Thursday, January 31, 2013


By Kim Askew and Amy Helmes
Merit Press  2012
181 pages     YA

Tempestuous is a delightful YA romp based on Shakespeare’s The Tempest, but the reader doesn’t have to know too much about The Tempest to enjoy Tempestuous. Miranda Prospero is a feisty take-charge type of teenager who through a series of misfortunes is stuck with an after school job at a mall food court in Minneapolis. She is feeling really sorry for herself when she arrives at work on a Saturday evening. The weather service has issued blizzard warnings, and Miranda knows that business will be slow. A student at an elite private high school, Miranda thinks that she is way better than all of the other public high school kids who work in the mall, including Ariel, a sweet girl sharing the shift with her. The other kids think she is as snooty as she thinks they are low lives.

The storm quickly causes the customers to empty out of the mall; the roads are closed, and some kids from Miranda's school as well as most of the workers are left stuck in the mall—shipwrecked as it were. But they are not alone; a masked robber is emptying the stores of their merchandise. Whoever he is poses a threat to the kids. Using all their resourcefulness, the mall kids entertain themselves, form new relationships, and thwart the robber. All’s well that ends well! (Oh, wait! That’s a different play!)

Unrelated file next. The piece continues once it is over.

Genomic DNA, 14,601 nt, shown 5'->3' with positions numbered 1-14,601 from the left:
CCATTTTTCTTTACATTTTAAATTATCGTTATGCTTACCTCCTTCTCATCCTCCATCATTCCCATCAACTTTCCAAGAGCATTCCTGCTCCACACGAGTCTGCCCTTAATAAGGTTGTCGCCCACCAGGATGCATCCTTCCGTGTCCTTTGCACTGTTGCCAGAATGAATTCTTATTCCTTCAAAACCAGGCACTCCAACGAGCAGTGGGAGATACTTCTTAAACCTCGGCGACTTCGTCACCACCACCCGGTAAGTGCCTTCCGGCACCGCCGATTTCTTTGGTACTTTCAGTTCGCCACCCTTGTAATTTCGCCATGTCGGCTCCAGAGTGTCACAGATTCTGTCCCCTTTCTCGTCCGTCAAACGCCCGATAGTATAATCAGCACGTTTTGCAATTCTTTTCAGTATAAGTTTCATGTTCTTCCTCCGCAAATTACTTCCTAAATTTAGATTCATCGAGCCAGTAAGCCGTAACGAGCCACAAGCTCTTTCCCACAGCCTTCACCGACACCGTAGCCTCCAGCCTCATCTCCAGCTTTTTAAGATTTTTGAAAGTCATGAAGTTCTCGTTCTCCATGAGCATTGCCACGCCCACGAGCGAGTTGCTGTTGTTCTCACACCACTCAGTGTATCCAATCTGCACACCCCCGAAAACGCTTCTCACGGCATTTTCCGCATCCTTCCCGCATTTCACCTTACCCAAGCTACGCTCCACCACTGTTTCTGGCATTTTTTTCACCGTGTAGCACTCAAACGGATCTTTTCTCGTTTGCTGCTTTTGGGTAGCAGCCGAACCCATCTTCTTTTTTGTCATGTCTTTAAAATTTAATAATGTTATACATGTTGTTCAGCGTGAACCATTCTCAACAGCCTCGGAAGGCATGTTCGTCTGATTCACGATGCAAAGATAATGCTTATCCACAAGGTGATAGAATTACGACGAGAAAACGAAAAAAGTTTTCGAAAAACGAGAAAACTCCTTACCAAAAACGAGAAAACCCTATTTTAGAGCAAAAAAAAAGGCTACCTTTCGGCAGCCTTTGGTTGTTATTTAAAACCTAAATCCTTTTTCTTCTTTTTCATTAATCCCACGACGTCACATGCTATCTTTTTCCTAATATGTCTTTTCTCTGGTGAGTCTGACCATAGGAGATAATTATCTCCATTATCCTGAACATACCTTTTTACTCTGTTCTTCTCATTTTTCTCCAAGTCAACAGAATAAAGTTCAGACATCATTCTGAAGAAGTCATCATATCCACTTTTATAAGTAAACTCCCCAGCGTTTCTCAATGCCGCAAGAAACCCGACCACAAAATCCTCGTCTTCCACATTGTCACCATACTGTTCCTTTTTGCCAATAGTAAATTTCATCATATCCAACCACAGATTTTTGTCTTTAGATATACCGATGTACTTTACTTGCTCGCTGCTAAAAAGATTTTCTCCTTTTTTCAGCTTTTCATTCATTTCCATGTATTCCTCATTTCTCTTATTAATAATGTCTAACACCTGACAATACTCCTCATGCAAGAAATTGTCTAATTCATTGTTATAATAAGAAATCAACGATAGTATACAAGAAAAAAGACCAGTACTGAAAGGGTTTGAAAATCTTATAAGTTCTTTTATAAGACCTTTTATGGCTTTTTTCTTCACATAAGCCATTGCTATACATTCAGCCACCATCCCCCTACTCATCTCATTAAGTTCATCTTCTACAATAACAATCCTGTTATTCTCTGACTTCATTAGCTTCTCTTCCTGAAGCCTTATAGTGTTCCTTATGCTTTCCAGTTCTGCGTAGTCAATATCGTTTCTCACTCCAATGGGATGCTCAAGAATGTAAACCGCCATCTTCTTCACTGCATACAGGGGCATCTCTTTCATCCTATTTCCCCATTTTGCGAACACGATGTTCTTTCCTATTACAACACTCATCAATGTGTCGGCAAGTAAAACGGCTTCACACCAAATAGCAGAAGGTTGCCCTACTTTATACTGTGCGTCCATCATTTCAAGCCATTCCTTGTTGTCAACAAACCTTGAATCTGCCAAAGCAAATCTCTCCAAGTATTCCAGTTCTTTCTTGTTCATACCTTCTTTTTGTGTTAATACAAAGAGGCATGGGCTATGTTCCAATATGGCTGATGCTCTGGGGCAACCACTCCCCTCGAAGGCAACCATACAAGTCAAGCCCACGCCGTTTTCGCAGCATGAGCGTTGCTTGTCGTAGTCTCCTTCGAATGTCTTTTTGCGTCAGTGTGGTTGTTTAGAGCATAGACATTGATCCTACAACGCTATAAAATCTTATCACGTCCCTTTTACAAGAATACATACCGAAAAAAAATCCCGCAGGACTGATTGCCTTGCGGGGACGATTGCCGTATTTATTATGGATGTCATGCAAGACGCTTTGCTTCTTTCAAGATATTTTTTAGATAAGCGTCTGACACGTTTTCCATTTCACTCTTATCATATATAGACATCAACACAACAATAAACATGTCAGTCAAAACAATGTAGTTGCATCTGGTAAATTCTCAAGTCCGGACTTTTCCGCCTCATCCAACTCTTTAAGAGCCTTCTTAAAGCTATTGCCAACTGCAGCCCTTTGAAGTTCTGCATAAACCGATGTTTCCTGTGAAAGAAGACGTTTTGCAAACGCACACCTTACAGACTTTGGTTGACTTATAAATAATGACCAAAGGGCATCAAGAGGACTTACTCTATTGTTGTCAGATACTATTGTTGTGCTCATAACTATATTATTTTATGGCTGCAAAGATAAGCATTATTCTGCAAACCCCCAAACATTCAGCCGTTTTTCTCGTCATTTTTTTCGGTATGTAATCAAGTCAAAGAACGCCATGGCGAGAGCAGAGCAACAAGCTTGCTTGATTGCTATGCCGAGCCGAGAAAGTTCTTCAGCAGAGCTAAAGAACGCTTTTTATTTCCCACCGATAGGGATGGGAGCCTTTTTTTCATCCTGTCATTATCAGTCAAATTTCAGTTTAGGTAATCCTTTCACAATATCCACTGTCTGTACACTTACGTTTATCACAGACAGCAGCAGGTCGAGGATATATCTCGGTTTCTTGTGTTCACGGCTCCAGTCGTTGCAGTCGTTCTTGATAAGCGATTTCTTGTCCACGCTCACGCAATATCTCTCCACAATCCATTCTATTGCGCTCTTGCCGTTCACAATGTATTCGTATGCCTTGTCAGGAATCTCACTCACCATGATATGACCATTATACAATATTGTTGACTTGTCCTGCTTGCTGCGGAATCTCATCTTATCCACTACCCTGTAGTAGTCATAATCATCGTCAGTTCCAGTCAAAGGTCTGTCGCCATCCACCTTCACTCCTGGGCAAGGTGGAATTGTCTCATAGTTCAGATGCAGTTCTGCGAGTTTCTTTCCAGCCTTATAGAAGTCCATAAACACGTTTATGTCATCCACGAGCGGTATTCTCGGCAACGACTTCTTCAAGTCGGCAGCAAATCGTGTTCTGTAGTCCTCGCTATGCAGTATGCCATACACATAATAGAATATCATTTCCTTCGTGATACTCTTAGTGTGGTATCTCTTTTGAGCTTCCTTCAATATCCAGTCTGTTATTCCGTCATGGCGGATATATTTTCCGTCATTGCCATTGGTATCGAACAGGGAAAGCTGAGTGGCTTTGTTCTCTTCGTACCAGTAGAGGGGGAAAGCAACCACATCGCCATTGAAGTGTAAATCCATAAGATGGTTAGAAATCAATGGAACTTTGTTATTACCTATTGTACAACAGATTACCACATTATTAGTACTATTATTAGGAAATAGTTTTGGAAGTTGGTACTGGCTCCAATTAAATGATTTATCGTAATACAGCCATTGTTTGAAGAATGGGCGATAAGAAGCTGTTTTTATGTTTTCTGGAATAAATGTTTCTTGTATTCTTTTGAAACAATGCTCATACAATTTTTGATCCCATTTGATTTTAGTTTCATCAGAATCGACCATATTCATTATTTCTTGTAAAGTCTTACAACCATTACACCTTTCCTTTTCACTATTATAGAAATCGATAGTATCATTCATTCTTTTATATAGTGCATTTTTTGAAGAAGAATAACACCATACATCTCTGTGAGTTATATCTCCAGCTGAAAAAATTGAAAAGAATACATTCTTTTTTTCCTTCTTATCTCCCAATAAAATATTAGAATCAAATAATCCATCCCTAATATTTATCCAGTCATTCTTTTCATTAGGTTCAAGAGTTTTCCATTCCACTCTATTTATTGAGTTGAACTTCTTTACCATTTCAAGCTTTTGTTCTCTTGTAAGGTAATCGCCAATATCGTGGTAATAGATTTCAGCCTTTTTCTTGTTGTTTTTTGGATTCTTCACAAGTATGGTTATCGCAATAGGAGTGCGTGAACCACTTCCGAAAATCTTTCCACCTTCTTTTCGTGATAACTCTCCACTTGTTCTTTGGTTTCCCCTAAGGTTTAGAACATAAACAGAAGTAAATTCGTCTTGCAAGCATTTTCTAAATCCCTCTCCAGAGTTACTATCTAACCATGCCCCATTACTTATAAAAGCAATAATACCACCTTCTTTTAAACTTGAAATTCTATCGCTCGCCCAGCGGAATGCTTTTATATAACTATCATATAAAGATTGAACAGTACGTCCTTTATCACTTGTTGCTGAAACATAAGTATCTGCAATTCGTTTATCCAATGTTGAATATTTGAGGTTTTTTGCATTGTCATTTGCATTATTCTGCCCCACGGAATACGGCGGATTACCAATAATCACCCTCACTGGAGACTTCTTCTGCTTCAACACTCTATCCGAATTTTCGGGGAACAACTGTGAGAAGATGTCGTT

I had to go back and read a summary of The Tempest. It had been a lot of years since I had seen a production of the play.  The authors have used quotes to title the chapters, which is a nice touch. The characters in the book have similar names to the characters in the play. However, the father, who figures so prominently in the play, has no presence in the novel. Like most YA novels, parents and other adults play a small role in the action. There is a lot of humor, a bit of romance, a bit of mystery, and a lot of resourcefulness—all hallmarks of a good YA novel. Like all feisty heroines, Miranda is glib and a bit smart mouthed. She is also capable of change, which makes her a very appealing character to young readers. A teenage blogger wrote a delightful review of the book and gave it an A+--high praise indeed.

I especially appreciated that there was minimal bloodshed and minimal sex, making it appropriate for the younger end of the YA spectrum. A librarian or bookseller could feel confident putting it into the hands of a 12- or 13-year-old girl, yet it was clever enough that an older teenager (or even an old lady like me) could have a good time reading it. I plan to give it to my granddaughters. I think they will like it.

The blog of the writing team of Askew and Helmes: Their second book is Exposure, based on Macbeth. I think they’ve got a good thing going.

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